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The Diversity of East Asian Tea Culture

The drinking of tea carries profound meaning in East Asian cultures, as revealed in a small but refreshing Langson Library exhibit. Tea Culture in East Asia offers a glimpse of one significant topic featured in the East Asian Collection’s historical materials on cultural traditions such as food and drink, costume and fashion, and festivals and holidays. The collections have been developed in these directions in response to the growth of Cultural Studies across the humanistic disciplines.

Although millions of people around the world have poured tea for millenia, no one knows for sure who enjoyed the first cup. In East Asia, it was probably the Chinese. The oldest Chinese book devoted to tea is The Classic Book of Tea (Cha Jing) by Lu Yu, written during the Tang dynasty (618-907 CE). It affirms that tea existed in China as early as 3000 BCE, when the legendary Emperor Shennong used it as an herbal medicine. In Japan, tea was introduced by Buddhist priests who had studied in China during the early Heian period (782-1181 CE). The earliest account of a formal Japanese tea drinking ceremony was in 815, when priest Eichu invited Emperor Saga to visit his temple after returning from a trip to China. In Korea, diplomat Dae- Ryeom brought tea seeds back from China in 828 and planted them in the Jiri Mountains by royal decree.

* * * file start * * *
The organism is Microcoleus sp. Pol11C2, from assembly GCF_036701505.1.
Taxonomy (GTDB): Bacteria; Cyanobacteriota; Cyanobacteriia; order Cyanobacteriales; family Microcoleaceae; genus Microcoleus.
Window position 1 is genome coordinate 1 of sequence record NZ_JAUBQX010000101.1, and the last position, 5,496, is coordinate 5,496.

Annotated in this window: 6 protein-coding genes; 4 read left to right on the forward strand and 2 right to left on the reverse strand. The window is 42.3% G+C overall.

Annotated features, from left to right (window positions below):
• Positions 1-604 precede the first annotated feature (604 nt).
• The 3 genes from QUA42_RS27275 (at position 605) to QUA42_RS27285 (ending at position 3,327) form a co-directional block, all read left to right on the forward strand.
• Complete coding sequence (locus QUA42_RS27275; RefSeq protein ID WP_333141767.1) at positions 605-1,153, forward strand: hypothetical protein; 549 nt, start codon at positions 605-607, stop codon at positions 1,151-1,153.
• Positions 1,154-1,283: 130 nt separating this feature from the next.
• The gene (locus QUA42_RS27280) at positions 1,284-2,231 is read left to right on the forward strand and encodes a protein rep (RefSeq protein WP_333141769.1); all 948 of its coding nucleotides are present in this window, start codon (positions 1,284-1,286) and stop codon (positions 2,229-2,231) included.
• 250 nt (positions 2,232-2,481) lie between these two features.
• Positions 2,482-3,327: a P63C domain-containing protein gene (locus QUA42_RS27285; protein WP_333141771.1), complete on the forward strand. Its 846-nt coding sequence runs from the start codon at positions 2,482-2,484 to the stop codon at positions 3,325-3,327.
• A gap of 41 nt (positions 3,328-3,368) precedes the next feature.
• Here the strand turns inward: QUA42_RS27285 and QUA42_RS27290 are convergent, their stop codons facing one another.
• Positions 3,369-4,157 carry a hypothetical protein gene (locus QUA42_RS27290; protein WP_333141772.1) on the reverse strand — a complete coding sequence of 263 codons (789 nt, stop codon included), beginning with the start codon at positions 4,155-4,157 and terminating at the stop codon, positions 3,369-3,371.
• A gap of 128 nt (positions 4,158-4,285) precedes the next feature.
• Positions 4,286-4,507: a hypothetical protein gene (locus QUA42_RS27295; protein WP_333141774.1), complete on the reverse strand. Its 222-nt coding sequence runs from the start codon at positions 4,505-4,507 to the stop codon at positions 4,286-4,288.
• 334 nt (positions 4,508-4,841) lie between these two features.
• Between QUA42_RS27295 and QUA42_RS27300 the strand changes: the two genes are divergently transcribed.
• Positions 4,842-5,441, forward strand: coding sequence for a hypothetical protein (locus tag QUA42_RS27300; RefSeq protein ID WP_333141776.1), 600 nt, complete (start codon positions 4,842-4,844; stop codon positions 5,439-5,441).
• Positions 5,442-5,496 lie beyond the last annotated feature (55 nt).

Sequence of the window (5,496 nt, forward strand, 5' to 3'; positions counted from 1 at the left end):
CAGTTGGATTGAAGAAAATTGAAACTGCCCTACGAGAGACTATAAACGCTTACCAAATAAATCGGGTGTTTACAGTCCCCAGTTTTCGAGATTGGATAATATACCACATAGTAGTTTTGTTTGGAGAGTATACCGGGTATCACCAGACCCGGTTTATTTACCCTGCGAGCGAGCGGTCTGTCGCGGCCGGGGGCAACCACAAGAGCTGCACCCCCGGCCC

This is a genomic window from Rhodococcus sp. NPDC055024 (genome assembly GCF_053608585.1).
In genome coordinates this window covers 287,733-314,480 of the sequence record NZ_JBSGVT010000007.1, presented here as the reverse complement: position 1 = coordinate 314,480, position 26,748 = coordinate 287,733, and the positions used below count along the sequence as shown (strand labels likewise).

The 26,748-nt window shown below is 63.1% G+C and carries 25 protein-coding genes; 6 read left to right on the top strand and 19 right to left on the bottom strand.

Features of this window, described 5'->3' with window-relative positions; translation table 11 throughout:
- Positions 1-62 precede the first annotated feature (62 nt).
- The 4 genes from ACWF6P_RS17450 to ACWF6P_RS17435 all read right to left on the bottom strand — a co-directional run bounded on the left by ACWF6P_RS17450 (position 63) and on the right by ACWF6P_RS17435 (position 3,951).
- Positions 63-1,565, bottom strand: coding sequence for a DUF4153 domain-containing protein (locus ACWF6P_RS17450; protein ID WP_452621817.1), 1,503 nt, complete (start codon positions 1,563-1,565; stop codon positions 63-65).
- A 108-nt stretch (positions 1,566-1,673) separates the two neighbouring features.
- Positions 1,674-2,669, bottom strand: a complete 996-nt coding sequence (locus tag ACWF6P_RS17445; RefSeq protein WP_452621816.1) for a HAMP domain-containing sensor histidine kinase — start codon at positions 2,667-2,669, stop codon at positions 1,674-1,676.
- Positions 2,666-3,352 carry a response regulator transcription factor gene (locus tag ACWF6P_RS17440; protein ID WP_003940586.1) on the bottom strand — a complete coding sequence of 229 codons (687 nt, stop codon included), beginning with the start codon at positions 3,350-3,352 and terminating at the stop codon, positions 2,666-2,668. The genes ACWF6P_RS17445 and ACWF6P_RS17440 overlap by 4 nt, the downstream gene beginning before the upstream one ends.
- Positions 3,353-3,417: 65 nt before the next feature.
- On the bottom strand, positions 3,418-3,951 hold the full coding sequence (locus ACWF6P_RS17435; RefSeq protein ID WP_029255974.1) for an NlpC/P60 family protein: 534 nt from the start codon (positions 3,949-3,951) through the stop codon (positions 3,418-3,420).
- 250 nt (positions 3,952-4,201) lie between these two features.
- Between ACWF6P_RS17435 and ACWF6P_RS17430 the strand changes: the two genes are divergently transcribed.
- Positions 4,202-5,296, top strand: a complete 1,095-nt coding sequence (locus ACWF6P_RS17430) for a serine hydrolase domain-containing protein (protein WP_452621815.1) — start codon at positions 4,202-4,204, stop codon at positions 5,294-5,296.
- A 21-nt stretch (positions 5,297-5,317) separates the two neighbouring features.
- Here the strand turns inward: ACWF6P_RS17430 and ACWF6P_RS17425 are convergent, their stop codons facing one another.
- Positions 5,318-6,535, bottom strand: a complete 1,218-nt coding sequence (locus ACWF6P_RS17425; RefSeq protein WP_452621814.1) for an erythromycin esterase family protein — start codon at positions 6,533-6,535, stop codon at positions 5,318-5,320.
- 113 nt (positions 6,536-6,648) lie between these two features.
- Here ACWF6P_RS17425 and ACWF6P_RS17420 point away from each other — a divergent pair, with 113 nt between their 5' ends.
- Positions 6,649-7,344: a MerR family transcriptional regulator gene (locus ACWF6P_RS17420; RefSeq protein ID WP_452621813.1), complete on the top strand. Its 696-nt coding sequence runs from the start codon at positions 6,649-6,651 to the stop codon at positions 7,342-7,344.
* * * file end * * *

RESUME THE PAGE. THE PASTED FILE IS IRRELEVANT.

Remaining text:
The effects of tea on East Asian literature and philosophy have been far reaching. Traditionally, Chinese poets called tea the “froth of the liquid jade,” and Taoists considered it to be the elixir of life. Zen Buddhists eulogized tea for its medicinal properties and drank it to prolong meditation. When the Japanese and Koreans adopted Chinese customs and manners, they elevated the drinking of tea to a religious and aesthetic ritual. Sen no Rikyu (1522- 1591), one of the greatest of the Japanese tea masters, applied the four fundamental principles of Zen to the “way of tea” (chanoyu): harmony (wa), respect (kei), purity (sei), and tranquility (jaku). In Korea, the tea ceremony (tado) focuses on only one word, “ respect”: respect for tradition, etiquette, science, living, and cleanliness.

For more information about the East Asian cultural collections, please contact Asian Studies Librarian Bill Wong (wswong@uci.edu or x48147).


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